The Hermit Crab As Teacher

Over a year ago, my wife bought a pair of hermit crabs as class pets for her second grade students. She’s had hermit crabs before, and she’s heard that if the environment is too stressful for them they cannot thrive, and in some instances if it’s too stressful, then they die. In the end, her students were a little too rowdy for the crabs to live happily in the classroom, so Ralph and Miss Honey came home one evening, and were home to stay.

Both Ralph and Miss Honey were extremely shy. They rarely came out of their shells, and when they did it was only briefly for food or water. Then they’d retreat to opposite corners of their tank and burrow down through the peat and soil, all the way to the glass bottom. At times I’d forget they were even in there, their vigilance and deep commitment to their namesakes a given.

During the first few months at home they also behaved oddly, at least according to my wife. They switched shells with one another more than once, despite there being at least two or three other options in their tank. They even refused hermit crab food and would only eat fresh vegetables or fruit, and exclusively watermelon for a while.

Over summer we were out for a day or two, maybe on a short day trip or vacation, I can’t remember, and when we came back we saw that they’d switched shells again, but that this time Ralph was missing his big claw. Those claws are their most important asset, their main self-defense weapon. Those claws even seal them off from the outside world when they retreat into their shells. Poor Ralph with no claw. But amazingly, he survived at least another few weeks without it. One day my wife came home and went to check on them and say hello, and she saw that Ralph was no longer with us. It was down to just Miss Honey. Solitary Miss Honey.

And she’s lived alone ever since, changing tanks once, but other than that living quietly and elusively for months, rarely coming out and retreating quickly whenever we’d walk by or bend our faces to the tank to say hello. At one point my wife researched how hermit crabs get to pet stores — you know, are they bred, trapped in the wild, all that. Turns out their journey to a pet store is traumatic:  they’re captured from the wild, then put into large sacks with hundreds of other crabs, many having their shells cracked open or dying along the way. By the time they arrive in display cases in pet stores, they are most likely battered physically and to whatever depth they feel and sense, they are likely psychologically or emotionally battered, too. Makes sense that she is the way she is. If she could speak, she’d probably say Humans? Fuck humans, I’m staying in my shell.

However, my wife has continued caring for Miss Honey, even after her violent incident with Ralph, overcoming her own dislike of seafood to serve Miss Honey shrimp, cutting up tiny pieces of fresh fruit and veggies for her everyday, changing her waters (hermit crabs need both fresh and salt water), spraying down her tank and checking the temperature to make sure she’s living in an optimal environment, and gently talking to her at least once or twice a day. I too have walked by and occasionally seen her out — rather, I’ve seen her shell on the surface instead of burrowed down as far as possible — and I’ve taken the time to say hello and observe her, tried to admire her strange little antennae and skinny walking legs, her jet black eyes on stalks. She was the ghost pet of the house, a figment or a specter, but I thought, well, you never know if she’s listening, might as well be kind.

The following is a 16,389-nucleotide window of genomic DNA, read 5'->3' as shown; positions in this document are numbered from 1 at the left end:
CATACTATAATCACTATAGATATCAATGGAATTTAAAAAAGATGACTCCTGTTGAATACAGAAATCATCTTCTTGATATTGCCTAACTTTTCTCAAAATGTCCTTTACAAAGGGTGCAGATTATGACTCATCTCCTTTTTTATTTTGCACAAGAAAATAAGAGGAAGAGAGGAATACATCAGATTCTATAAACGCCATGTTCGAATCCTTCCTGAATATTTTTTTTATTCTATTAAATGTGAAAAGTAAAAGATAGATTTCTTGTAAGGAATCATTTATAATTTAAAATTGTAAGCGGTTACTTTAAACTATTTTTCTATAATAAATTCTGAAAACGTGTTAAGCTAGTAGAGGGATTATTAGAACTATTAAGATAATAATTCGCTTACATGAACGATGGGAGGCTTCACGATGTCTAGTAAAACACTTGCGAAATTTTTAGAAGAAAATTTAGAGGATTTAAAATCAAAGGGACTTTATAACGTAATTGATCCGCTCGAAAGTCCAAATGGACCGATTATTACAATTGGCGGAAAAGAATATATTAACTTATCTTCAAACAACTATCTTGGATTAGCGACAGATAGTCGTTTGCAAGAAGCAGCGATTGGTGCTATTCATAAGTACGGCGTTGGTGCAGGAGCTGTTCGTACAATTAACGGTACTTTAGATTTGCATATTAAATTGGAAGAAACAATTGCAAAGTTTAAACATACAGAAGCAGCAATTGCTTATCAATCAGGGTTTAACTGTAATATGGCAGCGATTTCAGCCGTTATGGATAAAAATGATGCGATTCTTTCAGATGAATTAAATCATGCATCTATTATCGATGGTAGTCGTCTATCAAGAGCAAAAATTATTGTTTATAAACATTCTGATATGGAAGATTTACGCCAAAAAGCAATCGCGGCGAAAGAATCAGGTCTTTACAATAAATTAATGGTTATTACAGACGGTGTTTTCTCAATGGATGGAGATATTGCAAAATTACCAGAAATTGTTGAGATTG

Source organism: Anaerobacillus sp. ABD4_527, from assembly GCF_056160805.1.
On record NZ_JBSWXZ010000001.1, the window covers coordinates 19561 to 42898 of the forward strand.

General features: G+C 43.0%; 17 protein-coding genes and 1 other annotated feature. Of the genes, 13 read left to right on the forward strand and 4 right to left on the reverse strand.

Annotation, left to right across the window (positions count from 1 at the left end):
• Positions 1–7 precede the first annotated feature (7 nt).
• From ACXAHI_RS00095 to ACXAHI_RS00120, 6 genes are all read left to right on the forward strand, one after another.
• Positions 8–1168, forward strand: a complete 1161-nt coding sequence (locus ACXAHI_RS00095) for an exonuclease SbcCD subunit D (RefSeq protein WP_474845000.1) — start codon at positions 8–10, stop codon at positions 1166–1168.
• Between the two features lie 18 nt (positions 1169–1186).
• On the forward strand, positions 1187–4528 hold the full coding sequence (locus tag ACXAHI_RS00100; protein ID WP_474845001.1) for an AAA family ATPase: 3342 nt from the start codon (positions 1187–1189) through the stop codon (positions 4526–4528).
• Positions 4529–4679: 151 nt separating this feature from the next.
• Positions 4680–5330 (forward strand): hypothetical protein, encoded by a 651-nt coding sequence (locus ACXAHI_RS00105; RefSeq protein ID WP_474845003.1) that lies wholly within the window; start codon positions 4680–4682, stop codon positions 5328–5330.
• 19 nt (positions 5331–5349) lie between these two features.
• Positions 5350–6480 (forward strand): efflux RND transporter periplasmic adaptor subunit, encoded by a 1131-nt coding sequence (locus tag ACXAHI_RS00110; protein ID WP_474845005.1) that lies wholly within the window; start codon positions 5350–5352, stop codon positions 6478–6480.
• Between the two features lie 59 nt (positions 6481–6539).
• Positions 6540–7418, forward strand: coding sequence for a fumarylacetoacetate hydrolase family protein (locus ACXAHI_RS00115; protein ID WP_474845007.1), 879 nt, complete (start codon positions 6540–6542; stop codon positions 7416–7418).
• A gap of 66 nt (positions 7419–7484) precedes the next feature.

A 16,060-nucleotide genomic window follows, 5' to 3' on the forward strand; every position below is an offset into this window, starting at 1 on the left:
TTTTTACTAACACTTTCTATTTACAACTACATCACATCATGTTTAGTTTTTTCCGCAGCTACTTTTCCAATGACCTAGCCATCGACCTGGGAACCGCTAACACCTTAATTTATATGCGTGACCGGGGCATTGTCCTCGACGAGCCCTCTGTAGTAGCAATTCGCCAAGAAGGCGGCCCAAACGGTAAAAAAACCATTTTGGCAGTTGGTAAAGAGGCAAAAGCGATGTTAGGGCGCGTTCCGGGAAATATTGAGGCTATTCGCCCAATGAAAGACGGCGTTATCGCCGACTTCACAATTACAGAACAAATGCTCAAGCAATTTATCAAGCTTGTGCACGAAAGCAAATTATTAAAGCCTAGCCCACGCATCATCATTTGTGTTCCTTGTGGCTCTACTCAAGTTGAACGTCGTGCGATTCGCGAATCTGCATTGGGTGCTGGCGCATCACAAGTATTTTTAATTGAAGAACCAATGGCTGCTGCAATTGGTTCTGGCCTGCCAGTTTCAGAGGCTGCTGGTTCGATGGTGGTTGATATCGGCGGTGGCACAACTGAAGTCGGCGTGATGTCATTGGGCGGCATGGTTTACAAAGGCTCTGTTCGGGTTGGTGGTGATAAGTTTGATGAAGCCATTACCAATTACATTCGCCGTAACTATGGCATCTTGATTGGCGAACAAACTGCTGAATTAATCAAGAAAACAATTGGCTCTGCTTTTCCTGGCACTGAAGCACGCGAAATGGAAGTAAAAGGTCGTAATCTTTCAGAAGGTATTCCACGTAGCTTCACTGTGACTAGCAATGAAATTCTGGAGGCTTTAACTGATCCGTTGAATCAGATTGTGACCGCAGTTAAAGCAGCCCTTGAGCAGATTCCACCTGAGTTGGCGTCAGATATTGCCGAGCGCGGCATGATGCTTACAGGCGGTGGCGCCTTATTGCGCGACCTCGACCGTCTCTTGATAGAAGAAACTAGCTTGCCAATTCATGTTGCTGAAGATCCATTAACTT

And after all this time, nearly a year, she’s finally finally come out. I think on Thanksgiving, when we hosted almost 20 people and we were at our noisiest, one of the cousins saw her walking around her tank. Miss Honey, just out for a stroll. I was so surprised, but also delighted. I took it that she too was making an effort to be hospitable for the holiday.

~~~   ~~~   ~~~

I’ve sat here across from Miss Honey on the couch many times:  her tank light glowing, water drops humidly clinging to the sides, no movement or life apparent, but I know she’s in there, up to something. And as a living creature she is so much like so many of us:  she’s been battered along her journey, and thus scared to no end, convinced it’s best to stay hidden away or strike first before being hurt again herself. But I’d also like to think that she is an example of the victories, large and small, that we can all have with finding safety and beginning to trust, of allowing care and kindness to touch us even when it’s at the risk of re-injury.

My wife has played a significant role in Miss Honey’s story. Sometimes holding out our hands, offering love and care consistently and patiently and without expectation is the cure that a battered heart needs. And like my wife caring faithfully for Miss Honey, the response and the validation may not come right away, but it is the right remedy.

We are mysteries inside our own shells with our own complicated histories and hurts, trials and successes. Sometimes we stay buried and sometimes bravely push ourselves to go out for a stroll. And sometimes we are the gentle and patient caregiver, giving just to give, participating in the rebuilding and the healing one day at a time, knowing that one day our hermit crab will emerge from her shell.


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